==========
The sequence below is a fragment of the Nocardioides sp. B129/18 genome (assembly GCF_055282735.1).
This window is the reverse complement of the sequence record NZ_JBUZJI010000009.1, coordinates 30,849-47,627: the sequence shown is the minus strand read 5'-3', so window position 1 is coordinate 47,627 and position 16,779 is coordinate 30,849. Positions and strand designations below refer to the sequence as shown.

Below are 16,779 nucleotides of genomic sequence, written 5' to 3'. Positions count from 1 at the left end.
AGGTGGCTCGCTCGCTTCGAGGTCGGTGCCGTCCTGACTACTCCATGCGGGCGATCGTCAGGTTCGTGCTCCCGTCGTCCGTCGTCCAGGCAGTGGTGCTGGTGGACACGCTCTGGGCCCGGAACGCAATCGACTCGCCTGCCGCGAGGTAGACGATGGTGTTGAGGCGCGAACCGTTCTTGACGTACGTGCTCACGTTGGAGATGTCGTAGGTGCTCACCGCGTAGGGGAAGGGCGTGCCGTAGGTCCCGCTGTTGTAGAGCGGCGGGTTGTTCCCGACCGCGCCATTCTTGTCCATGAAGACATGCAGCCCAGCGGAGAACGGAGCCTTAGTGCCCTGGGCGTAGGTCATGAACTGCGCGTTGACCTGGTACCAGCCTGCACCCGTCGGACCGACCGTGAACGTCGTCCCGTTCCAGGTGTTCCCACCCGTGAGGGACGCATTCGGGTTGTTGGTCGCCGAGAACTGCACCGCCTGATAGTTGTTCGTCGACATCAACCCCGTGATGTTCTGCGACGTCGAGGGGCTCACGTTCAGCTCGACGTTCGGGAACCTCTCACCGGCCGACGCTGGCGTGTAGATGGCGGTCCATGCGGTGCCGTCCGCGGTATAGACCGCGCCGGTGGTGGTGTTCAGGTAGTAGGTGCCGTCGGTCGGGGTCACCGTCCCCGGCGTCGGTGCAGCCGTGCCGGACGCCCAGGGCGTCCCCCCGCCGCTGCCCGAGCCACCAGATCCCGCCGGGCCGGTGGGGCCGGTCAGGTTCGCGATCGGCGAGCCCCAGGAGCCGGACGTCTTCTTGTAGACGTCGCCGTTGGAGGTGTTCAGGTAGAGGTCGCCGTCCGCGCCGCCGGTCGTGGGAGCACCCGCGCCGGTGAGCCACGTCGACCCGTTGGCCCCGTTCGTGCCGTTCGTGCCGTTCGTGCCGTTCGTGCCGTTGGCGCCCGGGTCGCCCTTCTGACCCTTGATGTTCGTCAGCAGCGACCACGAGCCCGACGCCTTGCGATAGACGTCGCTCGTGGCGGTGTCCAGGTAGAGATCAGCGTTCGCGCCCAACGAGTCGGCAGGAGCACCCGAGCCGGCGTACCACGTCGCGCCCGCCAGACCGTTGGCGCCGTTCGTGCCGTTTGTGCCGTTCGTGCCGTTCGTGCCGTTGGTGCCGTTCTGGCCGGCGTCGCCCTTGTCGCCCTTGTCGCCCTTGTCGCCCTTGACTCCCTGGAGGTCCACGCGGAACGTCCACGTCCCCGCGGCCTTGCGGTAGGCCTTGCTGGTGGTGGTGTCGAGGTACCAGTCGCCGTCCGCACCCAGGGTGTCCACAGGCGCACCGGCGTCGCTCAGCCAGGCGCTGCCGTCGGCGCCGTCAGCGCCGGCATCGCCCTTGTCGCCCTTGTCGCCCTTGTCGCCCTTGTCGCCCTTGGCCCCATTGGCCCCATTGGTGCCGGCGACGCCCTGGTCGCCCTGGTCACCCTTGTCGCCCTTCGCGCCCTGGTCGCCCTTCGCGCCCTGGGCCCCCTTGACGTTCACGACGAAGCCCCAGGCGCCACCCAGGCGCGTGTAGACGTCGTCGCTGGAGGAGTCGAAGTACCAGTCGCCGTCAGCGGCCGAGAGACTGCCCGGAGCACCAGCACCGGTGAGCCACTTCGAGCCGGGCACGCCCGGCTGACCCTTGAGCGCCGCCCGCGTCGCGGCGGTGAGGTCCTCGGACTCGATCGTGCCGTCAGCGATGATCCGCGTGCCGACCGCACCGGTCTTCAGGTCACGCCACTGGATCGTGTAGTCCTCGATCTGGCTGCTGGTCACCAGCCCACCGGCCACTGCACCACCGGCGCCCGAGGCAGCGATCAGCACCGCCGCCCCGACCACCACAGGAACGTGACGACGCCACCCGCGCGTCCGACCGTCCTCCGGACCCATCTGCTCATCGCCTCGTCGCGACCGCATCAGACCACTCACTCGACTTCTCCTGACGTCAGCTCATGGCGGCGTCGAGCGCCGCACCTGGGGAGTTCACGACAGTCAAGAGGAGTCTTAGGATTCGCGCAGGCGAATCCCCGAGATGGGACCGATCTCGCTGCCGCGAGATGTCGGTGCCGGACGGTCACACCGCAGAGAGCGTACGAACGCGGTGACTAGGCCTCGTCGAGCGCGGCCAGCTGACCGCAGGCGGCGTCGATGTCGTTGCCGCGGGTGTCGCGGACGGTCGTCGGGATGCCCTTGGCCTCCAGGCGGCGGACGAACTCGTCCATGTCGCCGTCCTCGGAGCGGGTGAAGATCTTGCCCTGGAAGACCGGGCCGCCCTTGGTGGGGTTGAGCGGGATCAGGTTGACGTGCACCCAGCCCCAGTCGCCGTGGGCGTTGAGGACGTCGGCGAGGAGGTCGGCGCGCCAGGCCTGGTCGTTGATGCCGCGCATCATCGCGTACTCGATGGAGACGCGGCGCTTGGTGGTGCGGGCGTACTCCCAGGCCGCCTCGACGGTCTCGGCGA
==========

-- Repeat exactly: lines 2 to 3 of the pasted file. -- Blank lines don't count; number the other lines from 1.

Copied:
This window is the reverse complement of the sequence record NZ_JBUZJI010000009.1, coordinates 30,849-47,627: the sequence shown is the minus strand read 5'-3', so window position 1 is coordinate 47,627 and position 16,779 is coordinate 30,849. Positions and strand designations below refer to the sequence as shown.

Below are 16,779 nucleotides of genomic sequence, written 5' to 3'. Positions count from 1 at the left end.